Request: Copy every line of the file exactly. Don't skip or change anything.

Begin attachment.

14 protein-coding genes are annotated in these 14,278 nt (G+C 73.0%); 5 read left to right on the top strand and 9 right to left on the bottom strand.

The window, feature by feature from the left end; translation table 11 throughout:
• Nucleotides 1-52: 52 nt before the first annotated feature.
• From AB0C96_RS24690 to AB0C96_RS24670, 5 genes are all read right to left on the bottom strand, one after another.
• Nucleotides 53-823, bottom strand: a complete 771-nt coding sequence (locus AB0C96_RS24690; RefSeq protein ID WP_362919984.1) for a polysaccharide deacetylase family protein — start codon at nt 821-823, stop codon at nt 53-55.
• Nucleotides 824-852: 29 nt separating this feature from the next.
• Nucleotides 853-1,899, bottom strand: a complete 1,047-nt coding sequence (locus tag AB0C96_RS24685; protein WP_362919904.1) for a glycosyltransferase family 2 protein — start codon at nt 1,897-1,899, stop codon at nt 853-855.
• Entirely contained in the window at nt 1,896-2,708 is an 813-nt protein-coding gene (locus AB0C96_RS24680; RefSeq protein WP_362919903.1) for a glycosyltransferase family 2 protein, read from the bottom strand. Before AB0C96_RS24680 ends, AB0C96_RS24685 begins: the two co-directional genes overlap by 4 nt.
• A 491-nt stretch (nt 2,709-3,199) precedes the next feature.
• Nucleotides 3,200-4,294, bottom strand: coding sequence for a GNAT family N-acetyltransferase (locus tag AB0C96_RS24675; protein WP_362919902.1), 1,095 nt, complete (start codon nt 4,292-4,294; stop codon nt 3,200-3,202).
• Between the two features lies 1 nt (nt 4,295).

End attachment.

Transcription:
14 protein-coding genes are annotated in these 14,278 nt (G+C 73.0%); 5 read left to right on the top strand and 9 right to left on the bottom strand.

The window, feature by feature from the left end; translation table 11 throughout:
• Nucleotides 1-52: 52 nt before the first annotated feature.
• From AB0C96_RS24690 to AB0C96_RS24670, 5 genes are all read right to left on the bottom strand, one after another.
• Nucleotides 53-823, bottom strand: a complete 771-nt coding sequence (locus AB0C96_RS24690; RefSeq protein ID WP_362919984.1) for a polysaccharide deacetylase family protein — start codon at nt 821-823, stop codon at nt 53-55.
• Nucleotides 824-852: 29 nt separating this feature from the next.
• Nucleotides 853-1,899, bottom strand: a complete 1,047-nt coding sequence (locus tag AB0C96_RS24685; protein WP_362919904.1) for a glycosyltransferase family 2 protein — start codon at nt 1,897-1,899, stop codon at nt 853-855.
• Entirely contained in the window at nt 1,896-2,708 is an 813-nt protein-coding gene (locus AB0C96_RS24680; RefSeq protein WP_362919903.1) for a glycosyltransferase family 2 protein, read from the bottom strand. Before AB0C96_RS24680 ends, AB0C96_RS24685 begins: the two co-directional genes overlap by 4 nt.
• A 491-nt stretch (nt 2,709-3,199) precedes the next feature.
• Nucleotides 3,200-4,294, bottom strand: coding sequence for a GNAT family N-acetyltransferase (locus tag AB0C96_RS24675; protein WP_362919902.1), 1,095 nt, complete (start codon nt 4,292-4,294; stop codon nt 3,200-3,202).
• Between the two features lies 1 nt (nt 4,295).